It started about the 7th grade.
Just when I thought that things couldn't possibly get any worse for me as a freaked out junior higher -- they did.
I had spent the first several weeks (maybe months) of seventh grade with constant stomach aches and twistings (I was probably halfway to an ulcer in retrospect) as I tried to navigate the overwhelming world of changing classes, trying to keep afloat in my Algebra class (how did I even test into that thing?), dressing in front of other girls in P.E., and figuring out why all my elementary school friends had seemingly changed into these baffling creatures over the short summer.
Just when I seemed to settle into some sort of rhythm and felt more comfortable in my new location, I started to feel uncomfortable in my very own skin.
I was a late bloomer.
Without going into needless detail and information, let's just say I became a "woman" this year -- much later than most of my friends. And with that ginormous shift in hormones came something all-to-familiar to most women out there...acne.
I was unprepared for the angry red bumps smattered across from forehead, nose and chin. Even looking at the official school photo of myself from that year makes me sad for my 13-year-old self. I didn't ease into adolescence gracefully...I belly-flopped.
Thankfully, my parents were kind and got me into a dermatologist soon after. However, while it did help some, my acne never completely went away.
Nor has it to this day -- much to my chagrin.
I won't bore you with the other things...the addition of a palate spacer that created a Madonna-esque gap between my two front teeth (which she hadn't undergone at that point -- if she had, it would made my cool quotient become existent); braces complete with stretchy rubberbands; never-ending weight fluctuations and issues, etc.
You get the point.
Fastforward seven years later to when I was in my junior year at college. I had moved away from home and was attending a christian university four hours away. Once again...I freaked out with all the changes and cultural shifts that I was thrust into.
Another thing was eerily the same...my complexion was a disaster. Maybe it was yet another hormonal shift into "child-bearing woman years" or maybe all the inner turmoil and nerves I was feeling manifested itself on my face.
Whatever it was, thankfully once again, my parents found and sent me to a dermatologist in the area. This time things were pretty bad. I almost wished for those little clogged pore bumps. This time it was those huge pockets of pain that seemed to be buried deep into my skin. They were more like cysts than zits.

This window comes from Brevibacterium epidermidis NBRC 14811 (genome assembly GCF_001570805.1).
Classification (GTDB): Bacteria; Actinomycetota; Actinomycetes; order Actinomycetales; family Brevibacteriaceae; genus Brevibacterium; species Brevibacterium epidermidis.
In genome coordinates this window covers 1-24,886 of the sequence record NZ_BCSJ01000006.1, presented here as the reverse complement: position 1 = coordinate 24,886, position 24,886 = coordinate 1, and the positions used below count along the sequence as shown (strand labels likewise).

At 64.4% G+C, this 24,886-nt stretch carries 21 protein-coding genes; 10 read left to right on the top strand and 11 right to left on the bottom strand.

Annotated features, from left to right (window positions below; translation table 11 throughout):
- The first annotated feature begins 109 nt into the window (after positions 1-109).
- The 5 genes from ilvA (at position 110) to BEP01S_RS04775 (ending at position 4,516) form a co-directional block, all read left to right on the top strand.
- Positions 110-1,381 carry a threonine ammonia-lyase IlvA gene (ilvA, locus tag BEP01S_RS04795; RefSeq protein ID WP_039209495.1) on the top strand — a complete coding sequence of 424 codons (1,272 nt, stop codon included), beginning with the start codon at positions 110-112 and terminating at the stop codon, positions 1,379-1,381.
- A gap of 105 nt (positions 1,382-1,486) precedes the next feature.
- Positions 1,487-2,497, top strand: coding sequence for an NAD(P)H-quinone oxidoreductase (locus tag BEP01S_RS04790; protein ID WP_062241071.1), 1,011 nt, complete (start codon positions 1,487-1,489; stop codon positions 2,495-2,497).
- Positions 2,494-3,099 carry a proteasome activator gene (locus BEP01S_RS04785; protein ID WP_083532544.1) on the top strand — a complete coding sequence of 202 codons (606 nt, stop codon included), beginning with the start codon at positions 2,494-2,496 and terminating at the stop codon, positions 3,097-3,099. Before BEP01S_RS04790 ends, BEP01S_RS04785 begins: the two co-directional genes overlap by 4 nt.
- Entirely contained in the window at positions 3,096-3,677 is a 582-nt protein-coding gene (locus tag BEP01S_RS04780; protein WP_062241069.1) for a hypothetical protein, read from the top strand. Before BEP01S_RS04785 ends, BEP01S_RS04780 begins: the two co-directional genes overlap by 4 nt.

The dermatologist took one look at me and said the word I had hoped and dreaded to hear: "Accutane."
For those of you with flawless skin or who only get a pimple or two, you probably won't be familiar with the joy and agony that is Accutane. Clinicially shown to dramatically improve desperate acne issues, it also brings along a host of other issues while it's trying to murder your blemishes.
Flaking, peeling, cracked skin became the norm and the results of me trying to pancake make-up over the issue created a lose-lose situation. Either I got to expose everyone to the reality of my face of horrors, or they got to see it under a thick layer of foundation that really only made things worse.
In reality, I wasn't hiding anything.
I'm happy to say that Accutane worked and I got to walk across the stage to get my diploma pretty much acne free.
Things were good for a long time. Sure...I still had problems with my skin. I'm guessing that I always will. But nothing like I had before.
I even experienced times where my skin looked great (usually during or after pregnancy...those darn hormones again!)
I could live with it.
...the "R" word.
Once again, I was tossed into the tumultous sea of "skin conditions." What I thought was just a "pregnancy mask" with my third child -- and thereby ignored and didn't get diagnosed -- wasn't that at all.
With horror, I watched the right side of my face on my cheeks turn red...and then slowly spread across my nose and to the other side.
When I finally stumbled into the dermatologist office and got the diagnosis that I dreaded but expected, I was blown away. In my research on rosacea on Web M.D., I had discovered that it was a skin condition that the medical community still didn't fully understand. One thing they all agree upon is that there was no cure -- and once the condition has progressed, there was no going back to "clearer waters."
A Rosacea suffer can look forward to redness and heat on the face (as the blood vessels constrict), broken blood vessels, bumps and acne, and the best of all....a bulbous nose like W.C. Fields.